Says Katy Milkman…

“Temptation bundling involves the coupling of instantly gratifying “want” activities (e.g., watching the next episode of a habit-forming television show, checking Facebook, receiving a pedicure, eating an indulgent meal) with engagement in a “should” behavior that provides long-term benefits but requires the exertion of willpower (e.g., exercising at the gym, completing a paper review, spending time with a difficult relative).”

Let's imagine you want to go to the gym to focus on your health, but you truly don't enjoy it. You enjoy watching your favorite TV episodes on Netflix after work, but after one or two hours, you start to feel terrible. You believe that your time could have been used more effectively and that you ought to have visited the gym. Guilt – the wasted emotion you are better off without!

In the case of temptation bundling, you would use Netflix as an incentive to go to the gym and as a reward for doing what you ought to be doing anyhow. This implies that you would limit your Netflix usage to the same time that you exercise, only watching your favorite show when you work out. You're left wonder

ing what happens in that show after you leave the gym. The only way to learn the answer is to treat yourself to the upcoming episode while you're on the treadmill (if you stick to the plan, that is).

What if you only allowed yourself to get a pedicure or a foot massage while reading and responding to important emails that are past due? So, what if you restricted yourself to only playing your favorite music while finishing up household chores? Maybe just allow yourself to visit your favorite restaurant for the paneer makhani or butter chicken you can't get enough of while spending time with a challenging relative or colleague you should spend more time with.

Remember, what you are trying to achieve here. You are trying to form a new habit. A habit is what we repeatedly do consistently. The new habit you are trying to form is one that has delayed gratification. The habit that you are bundling it with is one that provides you with immediate gratification. The new habit you are cultivating is important, but not urgent (in your mind). The habit you are bundling it with is neither urgent nor important, but gratifying (for your mind).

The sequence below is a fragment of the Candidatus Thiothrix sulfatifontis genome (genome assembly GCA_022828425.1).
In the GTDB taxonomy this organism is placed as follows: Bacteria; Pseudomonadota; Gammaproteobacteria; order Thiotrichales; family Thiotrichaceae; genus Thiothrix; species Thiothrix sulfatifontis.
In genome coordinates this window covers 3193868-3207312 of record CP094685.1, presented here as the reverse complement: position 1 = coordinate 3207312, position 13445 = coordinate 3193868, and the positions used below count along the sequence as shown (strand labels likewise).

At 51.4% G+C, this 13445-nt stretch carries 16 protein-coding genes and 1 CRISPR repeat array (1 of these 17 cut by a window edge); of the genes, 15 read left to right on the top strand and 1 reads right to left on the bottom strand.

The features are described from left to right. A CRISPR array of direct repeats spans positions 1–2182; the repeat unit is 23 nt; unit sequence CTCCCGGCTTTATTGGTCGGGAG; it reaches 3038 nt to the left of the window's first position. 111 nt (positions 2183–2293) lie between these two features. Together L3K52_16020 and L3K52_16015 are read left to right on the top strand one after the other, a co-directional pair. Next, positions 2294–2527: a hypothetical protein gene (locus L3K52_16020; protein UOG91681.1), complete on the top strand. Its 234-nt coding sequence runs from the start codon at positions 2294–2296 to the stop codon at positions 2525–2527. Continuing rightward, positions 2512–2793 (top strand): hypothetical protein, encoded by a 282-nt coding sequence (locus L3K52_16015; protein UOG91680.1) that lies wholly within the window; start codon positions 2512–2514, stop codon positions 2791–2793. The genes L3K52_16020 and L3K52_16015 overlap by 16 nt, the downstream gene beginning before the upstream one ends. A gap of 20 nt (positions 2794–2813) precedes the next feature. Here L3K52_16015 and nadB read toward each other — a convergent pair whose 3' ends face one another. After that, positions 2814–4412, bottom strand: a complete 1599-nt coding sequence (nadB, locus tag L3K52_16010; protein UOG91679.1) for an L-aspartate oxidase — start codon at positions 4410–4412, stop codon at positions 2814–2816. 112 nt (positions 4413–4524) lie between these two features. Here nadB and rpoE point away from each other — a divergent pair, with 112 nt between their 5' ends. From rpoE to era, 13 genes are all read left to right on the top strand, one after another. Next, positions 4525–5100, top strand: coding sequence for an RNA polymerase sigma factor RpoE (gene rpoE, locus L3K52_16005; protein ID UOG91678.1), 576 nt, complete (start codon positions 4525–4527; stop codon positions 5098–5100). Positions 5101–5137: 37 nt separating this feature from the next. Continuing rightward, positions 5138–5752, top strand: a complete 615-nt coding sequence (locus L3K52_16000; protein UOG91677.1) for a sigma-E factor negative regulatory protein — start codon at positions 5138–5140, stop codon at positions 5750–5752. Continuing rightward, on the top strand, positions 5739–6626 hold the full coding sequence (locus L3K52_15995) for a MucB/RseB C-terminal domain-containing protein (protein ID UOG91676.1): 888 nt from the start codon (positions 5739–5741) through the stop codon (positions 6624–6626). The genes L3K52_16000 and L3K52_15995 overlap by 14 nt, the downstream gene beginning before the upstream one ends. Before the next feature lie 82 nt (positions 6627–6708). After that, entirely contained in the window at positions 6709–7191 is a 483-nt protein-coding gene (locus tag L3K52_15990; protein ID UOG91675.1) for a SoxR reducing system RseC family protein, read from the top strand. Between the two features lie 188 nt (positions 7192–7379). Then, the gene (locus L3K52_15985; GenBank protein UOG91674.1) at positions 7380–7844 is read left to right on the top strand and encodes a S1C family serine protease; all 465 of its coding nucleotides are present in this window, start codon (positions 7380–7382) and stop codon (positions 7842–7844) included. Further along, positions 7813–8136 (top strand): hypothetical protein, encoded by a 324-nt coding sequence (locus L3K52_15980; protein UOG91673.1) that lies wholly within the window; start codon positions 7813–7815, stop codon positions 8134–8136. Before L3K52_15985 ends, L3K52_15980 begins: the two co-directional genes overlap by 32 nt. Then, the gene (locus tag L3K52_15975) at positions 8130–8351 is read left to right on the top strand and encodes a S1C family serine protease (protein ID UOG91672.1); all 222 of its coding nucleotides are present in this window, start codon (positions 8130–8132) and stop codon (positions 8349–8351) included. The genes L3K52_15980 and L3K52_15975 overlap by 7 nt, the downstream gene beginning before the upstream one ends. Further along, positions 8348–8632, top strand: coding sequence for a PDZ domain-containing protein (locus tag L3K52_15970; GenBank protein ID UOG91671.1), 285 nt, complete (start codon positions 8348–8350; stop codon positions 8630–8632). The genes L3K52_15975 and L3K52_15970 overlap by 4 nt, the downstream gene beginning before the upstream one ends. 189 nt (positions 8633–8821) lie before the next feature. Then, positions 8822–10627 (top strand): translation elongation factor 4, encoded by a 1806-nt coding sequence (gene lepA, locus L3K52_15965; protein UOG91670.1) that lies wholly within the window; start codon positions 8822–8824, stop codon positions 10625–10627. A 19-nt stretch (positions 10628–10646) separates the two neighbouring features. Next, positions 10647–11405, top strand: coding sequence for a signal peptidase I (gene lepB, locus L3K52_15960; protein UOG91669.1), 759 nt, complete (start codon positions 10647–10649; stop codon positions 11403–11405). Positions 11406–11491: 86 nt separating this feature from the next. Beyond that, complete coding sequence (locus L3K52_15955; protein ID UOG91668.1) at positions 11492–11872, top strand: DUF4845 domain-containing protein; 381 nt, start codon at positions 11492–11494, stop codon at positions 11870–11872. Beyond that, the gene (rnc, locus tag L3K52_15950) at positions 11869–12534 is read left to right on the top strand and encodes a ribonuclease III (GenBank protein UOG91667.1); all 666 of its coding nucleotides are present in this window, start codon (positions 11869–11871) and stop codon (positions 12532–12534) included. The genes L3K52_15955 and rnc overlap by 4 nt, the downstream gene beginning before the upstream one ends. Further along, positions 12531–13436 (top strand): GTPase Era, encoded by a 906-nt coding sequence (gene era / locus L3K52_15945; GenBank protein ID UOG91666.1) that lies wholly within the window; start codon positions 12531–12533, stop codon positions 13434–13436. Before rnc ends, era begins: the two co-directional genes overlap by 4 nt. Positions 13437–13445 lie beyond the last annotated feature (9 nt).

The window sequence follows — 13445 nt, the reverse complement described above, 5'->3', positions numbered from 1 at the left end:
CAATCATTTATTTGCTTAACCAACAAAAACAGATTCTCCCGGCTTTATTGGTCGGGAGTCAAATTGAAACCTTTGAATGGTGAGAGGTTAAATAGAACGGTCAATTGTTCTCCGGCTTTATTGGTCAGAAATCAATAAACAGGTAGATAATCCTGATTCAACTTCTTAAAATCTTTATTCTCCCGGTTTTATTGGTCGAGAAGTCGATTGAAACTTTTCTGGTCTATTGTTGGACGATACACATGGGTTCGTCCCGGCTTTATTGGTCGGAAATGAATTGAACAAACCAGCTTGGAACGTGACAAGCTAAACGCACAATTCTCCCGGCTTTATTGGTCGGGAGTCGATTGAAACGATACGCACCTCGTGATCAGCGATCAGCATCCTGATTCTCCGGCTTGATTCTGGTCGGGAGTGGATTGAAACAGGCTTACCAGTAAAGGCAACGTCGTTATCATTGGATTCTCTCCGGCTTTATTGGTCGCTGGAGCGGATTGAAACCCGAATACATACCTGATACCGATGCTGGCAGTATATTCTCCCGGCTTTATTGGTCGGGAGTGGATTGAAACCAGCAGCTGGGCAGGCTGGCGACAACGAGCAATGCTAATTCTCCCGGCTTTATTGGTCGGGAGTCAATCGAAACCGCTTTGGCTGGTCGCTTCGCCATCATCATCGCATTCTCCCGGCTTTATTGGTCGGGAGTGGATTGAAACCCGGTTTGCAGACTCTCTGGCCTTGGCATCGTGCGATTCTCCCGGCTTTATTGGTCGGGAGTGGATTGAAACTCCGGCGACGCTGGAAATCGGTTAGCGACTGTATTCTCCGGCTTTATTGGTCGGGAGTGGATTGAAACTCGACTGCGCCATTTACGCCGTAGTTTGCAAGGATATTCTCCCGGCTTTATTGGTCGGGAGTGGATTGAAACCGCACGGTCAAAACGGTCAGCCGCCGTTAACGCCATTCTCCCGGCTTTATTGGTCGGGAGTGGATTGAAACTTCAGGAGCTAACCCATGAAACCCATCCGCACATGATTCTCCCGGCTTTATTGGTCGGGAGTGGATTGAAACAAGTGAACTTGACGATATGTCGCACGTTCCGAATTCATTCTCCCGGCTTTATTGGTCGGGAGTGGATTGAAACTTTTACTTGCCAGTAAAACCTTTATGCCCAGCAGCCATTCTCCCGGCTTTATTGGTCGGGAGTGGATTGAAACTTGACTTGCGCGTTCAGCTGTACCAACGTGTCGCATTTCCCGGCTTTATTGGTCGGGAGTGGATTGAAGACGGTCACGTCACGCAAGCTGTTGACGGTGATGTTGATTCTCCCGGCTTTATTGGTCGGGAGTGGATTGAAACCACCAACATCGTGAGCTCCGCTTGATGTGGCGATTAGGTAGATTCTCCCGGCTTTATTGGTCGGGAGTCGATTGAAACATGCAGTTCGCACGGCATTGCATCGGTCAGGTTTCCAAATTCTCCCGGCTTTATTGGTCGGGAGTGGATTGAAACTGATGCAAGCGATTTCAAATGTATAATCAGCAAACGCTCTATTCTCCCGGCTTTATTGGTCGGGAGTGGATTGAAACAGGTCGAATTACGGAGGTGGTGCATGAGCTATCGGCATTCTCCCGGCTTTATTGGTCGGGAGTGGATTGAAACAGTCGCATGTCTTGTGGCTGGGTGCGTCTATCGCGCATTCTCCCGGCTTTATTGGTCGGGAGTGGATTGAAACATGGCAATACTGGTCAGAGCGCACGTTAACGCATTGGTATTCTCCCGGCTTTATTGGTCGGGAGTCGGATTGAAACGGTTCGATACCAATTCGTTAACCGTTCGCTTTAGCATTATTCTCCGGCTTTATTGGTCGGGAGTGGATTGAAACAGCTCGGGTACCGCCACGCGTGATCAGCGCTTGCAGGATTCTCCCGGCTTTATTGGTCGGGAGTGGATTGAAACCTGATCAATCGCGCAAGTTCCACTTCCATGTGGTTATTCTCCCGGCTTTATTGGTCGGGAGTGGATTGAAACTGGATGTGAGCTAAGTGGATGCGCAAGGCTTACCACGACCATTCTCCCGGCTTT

Transform your temptation into a powerful motivation. Like I mentioned in the previous article, there are a couple of catches to it, which requires you to think and plan. Find the right activities, i.e. make a list of the things you like/want to do and those you want/have to do. Then sprain your brain to pair them – how can you bundle what you have to do with what you want to do? Lastly, stick with it. Never forget that our subconscious adores repetitive behaviours and creates neuropathways. Cultivate the habit, until it becomes you.

The main idea of temptation bundling is to leverage a chore you enjoy doing that gives you immediate gratification to motivate you to do something else that will probably have better long-term results, like exercising or improving your health. To have the best of both worlds, you meet in the center. The consequences of temptation bundling don't persist forever, at least not for everyone, as the study demonstrates. Eventually, you should gradually start to shift away from your temptations and only engage in the "should" activities.

How then, do we tackle the things that we should not do? Stay tuned to this blog.

bottom of page